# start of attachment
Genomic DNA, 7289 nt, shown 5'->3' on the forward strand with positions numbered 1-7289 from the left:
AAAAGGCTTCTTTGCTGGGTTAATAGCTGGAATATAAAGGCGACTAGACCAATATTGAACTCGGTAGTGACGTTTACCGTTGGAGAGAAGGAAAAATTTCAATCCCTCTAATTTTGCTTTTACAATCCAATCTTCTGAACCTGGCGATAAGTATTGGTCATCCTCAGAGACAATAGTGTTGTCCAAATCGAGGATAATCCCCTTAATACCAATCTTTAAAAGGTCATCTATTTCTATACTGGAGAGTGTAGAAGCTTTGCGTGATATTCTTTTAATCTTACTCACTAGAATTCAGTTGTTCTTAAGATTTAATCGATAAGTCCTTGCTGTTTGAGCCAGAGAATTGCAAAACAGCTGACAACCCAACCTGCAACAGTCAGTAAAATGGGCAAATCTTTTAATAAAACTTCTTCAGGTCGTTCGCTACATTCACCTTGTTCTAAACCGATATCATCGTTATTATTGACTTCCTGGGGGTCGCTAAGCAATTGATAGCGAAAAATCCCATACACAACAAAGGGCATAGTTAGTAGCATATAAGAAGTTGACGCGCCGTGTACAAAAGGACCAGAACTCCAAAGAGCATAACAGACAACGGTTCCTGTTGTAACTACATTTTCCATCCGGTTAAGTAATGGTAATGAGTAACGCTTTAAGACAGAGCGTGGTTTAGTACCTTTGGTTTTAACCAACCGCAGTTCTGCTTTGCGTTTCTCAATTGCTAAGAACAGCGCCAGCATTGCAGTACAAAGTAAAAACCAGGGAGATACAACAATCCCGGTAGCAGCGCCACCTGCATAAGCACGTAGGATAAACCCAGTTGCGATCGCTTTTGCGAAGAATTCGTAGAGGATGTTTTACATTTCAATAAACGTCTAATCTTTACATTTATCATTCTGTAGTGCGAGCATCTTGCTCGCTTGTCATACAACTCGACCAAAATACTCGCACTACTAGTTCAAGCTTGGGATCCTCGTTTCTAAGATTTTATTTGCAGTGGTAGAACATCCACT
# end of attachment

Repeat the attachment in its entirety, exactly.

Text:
Genomic DNA, 7289 nt, shown 5'->3' on the forward strand with positions numbered 1-7289 from the left:
AAAAGGCTTCTTTGCTGGGTTAATAGCTGGAATATAAAGGCGACTAGACCAATATTGAACTCGGTAGTGACGTTTACCGTTGGAGAGAAGGAAAAATTTCAATCCCTCTAATTTTGCTTTTACAATCCAATCTTCTGAACCTGGCGATAAGTATTGGTCATCCTCAGAGACAATAGTGTTGTCCAAATCGAGGATAATCCCCTTAATACCAATCTTTAAAAGGTCATCTATTTCTATACTGGAGAGTGTAGAAGCTTTGCGTGATATTCTTTTAATCTTACTCACTAGAATTCAGTTGTTCTTAAGATTTAATCGATAAGTCCTTGCTGTTTGAGCCAGAGAATTGCAAAACAGCTGACAACCCAACCTGCAACAGTCAGTAAAATGGGCAAATCTTTTAATAAAACTTCTTCAGGTCGTTCGCTACATTCACCTTGTTCTAAACCGATATCATCGTTATTATTGACTTCCTGGGGGTCGCTAAGCAATTGATAGCGAAAAATCCCATACACAACAAAGGGCATAGTTAGTAGCATATAAGAAGTTGACGCGCCGTGTACAAAAGGACCAGAACTCCAAAGAGCATAACAGACAACGGTTCCTGTTGTAACTACATTTTCCATCCGGTTAAGTAATGGTAATGAGTAACGCTTTAAGACAGAGCGTGGTTTAGTACCTTTGGTTTTAACCAACCGCAGTTCTGCTTTGCGTTTCTCAATTGCTAAGAACAGCGCCAGCATTGCAGTACAAAGTAAAAACCAGGGAGATACAACAATCCCGGTAGCAGCGCCACCTGCATAAGCACGTAGGATAAACCCAGTTGCGATCGCTTTTGCGAAGAATTCGTAGAGGATGTTTTACATTTCAATAAACGTCTAATCTTTACATTTATCATTCTGTAGTGCGAGCATCTTGCTCGCTTGTCATACAACTCGACCAAAATACTCGCACTACTAGTTCAAGCTTGGGATCCTCGTTTCTAAGATTTTATTTGCAGTGGTAGAACATCCACT